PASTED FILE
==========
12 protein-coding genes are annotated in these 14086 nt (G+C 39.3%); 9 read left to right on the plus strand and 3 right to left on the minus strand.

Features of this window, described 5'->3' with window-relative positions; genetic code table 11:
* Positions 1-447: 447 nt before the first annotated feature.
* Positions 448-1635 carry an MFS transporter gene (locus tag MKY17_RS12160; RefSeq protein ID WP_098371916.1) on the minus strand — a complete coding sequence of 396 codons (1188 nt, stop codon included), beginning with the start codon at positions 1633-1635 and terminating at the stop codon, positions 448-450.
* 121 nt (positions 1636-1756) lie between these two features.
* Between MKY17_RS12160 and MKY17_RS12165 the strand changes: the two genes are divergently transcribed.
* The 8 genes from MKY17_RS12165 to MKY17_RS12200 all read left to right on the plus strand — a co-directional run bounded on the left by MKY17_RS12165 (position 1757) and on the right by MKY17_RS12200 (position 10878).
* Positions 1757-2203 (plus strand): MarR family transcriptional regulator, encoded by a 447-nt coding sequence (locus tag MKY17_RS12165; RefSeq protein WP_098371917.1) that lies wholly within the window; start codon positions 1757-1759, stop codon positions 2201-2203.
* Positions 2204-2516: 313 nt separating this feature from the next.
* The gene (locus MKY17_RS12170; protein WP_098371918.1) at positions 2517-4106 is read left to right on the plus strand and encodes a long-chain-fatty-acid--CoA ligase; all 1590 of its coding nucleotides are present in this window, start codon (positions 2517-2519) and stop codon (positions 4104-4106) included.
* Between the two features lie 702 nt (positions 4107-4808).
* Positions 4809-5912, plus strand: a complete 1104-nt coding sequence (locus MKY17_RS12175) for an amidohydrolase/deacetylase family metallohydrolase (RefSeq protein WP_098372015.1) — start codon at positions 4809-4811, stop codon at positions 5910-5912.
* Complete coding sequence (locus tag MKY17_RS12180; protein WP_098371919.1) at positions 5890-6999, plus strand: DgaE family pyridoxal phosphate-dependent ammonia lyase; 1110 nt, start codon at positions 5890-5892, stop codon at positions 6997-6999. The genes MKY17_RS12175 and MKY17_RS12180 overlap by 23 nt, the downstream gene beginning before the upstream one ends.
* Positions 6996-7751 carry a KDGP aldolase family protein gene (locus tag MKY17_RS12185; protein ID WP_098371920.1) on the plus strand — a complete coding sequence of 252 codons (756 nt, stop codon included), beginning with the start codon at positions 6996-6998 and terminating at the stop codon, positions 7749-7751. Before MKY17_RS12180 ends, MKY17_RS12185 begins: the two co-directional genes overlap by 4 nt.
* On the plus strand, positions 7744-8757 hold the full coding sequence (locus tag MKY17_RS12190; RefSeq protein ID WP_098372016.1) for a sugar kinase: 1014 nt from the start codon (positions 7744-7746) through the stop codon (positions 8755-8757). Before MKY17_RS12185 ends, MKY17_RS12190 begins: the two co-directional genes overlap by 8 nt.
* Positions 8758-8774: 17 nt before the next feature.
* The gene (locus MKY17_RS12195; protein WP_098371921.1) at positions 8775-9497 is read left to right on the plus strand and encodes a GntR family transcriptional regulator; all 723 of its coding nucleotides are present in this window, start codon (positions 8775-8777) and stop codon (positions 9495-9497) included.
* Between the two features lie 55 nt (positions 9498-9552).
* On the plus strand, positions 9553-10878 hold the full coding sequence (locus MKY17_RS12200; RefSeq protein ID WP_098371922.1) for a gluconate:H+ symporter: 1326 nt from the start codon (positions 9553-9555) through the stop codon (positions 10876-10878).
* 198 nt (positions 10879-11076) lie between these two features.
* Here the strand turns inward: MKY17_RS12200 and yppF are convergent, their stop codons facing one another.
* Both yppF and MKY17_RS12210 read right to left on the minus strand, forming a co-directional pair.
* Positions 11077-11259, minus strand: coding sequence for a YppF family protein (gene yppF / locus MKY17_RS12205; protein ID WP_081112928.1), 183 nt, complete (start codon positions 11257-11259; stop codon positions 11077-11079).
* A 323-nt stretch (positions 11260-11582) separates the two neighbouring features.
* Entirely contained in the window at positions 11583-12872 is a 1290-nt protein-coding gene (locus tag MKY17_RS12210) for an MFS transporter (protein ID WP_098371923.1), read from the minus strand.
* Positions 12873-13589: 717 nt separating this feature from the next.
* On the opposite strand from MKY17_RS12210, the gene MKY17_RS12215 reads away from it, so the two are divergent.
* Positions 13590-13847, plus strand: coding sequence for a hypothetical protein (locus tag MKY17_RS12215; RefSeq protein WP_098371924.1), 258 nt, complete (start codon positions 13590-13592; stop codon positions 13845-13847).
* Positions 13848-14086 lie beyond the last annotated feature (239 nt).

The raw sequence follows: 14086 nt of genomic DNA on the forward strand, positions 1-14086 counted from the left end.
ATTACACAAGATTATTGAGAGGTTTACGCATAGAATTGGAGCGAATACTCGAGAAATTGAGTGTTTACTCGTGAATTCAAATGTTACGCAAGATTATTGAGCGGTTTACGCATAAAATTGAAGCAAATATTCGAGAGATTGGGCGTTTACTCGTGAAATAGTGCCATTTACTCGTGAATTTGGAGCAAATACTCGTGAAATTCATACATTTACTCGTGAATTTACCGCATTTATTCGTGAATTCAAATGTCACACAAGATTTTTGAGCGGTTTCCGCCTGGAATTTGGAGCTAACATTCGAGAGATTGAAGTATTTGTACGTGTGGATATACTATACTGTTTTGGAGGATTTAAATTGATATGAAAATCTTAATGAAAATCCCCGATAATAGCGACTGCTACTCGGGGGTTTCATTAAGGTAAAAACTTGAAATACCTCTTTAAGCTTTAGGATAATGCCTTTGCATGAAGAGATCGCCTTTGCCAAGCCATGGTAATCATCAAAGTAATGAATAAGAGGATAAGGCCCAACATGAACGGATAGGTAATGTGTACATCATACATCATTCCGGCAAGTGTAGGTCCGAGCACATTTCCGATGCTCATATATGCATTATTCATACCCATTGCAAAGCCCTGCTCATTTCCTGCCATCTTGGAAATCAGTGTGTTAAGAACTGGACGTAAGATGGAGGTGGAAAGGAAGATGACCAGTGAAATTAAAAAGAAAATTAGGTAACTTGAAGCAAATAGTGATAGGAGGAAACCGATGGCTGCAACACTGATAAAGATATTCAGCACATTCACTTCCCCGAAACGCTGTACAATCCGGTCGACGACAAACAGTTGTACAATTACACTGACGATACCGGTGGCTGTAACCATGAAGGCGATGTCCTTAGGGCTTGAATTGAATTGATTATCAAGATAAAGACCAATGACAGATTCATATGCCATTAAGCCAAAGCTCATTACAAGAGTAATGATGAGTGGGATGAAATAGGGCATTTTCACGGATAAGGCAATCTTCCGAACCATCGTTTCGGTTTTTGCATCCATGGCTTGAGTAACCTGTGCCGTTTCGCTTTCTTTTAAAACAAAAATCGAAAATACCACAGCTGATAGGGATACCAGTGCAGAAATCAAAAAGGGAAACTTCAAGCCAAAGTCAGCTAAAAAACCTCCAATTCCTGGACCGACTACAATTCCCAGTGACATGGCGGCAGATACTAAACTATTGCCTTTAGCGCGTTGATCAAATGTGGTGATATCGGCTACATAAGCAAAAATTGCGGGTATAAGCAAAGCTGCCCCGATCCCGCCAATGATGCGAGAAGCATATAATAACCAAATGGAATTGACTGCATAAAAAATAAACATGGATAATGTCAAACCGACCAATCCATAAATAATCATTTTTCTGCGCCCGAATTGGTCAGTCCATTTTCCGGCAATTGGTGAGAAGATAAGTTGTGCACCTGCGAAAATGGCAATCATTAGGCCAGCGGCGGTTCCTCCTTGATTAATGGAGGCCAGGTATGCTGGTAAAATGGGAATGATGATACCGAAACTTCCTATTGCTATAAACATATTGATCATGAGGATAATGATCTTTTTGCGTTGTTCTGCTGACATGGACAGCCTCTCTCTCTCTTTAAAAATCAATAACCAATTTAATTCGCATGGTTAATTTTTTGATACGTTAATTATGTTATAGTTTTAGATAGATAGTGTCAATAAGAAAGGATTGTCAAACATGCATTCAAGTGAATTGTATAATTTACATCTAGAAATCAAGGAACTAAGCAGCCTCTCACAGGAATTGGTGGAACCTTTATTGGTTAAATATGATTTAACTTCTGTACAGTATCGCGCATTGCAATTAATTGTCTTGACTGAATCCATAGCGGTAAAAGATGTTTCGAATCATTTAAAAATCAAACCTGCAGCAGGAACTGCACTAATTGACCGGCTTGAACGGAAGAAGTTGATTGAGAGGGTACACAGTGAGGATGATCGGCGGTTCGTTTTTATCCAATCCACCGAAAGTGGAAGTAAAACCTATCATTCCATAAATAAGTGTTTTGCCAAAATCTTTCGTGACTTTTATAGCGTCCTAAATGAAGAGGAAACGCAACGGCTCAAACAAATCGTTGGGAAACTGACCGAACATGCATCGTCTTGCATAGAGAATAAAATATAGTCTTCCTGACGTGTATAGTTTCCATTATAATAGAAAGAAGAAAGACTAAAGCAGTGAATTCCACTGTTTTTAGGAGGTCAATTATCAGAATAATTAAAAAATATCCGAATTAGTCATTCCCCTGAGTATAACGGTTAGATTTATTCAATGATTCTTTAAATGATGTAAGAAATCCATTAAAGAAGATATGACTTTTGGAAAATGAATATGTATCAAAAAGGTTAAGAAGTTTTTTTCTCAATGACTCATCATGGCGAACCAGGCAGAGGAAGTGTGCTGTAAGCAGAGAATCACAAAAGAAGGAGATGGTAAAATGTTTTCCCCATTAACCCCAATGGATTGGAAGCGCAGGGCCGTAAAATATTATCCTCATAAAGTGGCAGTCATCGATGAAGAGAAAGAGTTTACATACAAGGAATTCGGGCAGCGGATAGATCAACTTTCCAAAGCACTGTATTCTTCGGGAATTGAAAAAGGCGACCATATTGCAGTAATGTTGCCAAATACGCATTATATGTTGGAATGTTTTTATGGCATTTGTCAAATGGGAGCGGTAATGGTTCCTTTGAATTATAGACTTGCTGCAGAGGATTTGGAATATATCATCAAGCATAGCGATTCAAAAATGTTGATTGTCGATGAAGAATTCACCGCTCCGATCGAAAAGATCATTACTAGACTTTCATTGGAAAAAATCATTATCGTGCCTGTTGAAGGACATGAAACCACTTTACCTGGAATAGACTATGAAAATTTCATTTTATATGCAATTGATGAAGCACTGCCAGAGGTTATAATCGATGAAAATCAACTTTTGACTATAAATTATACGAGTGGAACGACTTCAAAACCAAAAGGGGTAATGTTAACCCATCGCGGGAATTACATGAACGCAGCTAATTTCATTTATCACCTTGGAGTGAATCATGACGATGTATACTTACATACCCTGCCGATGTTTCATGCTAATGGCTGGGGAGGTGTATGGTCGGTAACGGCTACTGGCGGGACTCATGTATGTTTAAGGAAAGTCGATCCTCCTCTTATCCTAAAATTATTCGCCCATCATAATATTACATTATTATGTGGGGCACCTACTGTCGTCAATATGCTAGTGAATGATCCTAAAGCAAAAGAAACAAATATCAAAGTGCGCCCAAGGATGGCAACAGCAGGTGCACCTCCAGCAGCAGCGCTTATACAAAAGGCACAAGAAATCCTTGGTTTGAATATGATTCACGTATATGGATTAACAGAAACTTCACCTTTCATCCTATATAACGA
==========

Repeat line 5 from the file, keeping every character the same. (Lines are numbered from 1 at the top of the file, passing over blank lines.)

* 121 nt (positions 1636-1756) lie between these two features.